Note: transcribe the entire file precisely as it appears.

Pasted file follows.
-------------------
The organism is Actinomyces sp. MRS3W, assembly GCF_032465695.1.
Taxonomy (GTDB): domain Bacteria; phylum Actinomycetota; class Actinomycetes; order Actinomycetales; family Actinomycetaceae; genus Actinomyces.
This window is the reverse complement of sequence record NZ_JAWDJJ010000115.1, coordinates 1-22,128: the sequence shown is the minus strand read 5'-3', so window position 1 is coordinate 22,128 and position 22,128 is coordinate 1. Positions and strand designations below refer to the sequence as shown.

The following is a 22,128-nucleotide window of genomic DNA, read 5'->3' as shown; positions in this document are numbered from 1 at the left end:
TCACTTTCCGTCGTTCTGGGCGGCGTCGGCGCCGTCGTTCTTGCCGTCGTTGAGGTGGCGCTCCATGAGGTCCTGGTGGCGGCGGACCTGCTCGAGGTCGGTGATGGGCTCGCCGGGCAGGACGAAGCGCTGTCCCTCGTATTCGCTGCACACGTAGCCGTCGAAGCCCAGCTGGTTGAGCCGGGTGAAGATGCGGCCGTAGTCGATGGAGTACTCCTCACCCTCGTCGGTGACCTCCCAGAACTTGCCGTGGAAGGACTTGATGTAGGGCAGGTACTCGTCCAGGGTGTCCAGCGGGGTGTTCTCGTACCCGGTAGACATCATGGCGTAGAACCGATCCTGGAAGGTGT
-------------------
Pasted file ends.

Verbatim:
The organism is Actinomyces sp. MRS3W, assembly GCF_032465695.1.
Taxonomy (GTDB): domain Bacteria; phylum Actinomycetota; class Actinomycetes; order Actinomycetales; family Actinomycetaceae; genus Actinomyces.
This window is the reverse complement of sequence record NZ_JAWDJJ010000115.1, coordinates 1-22,128: the sequence shown is the minus strand read 5'-3', so window position 1 is coordinate 22,128 and position 22,128 is coordinate 1. Positions and strand designations below refer to the sequence as shown.

The following is a 22,128-nucleotide window of genomic DNA, read 5'->3' as shown; positions in this document are numbered from 1 at the left end:
TCACTTTCCGTCGTTCTGGGCGGCGTCGGCGCCGTCGTTCTTGCCGTCGTTGAGGTGGCGCTCCATGAGGTCCTGGTGGCGGCGGACCTGCTCGAGGTCGGTGATGGGCTCGCCGGGCAGGACGAAGCGCTGTCCCTCGTATTCGCTGCACACGTAGCCGTCGAAGCCCAGCTGGTTGAGCCGGGTGAAGATGCGGCCGTAGTCGATGGAGTACTCCTCACCCTCGTCGGTGACCTCCCAGAACTTGCCGTGGAAGGACTTGATGTAGGGCAGGTACTCGTCCAGGGTGTCCAGCGGGGTGTTCTCGTACCCGGTAGACATCATGGCGTAGAACCGATCCTGGAAGGTGT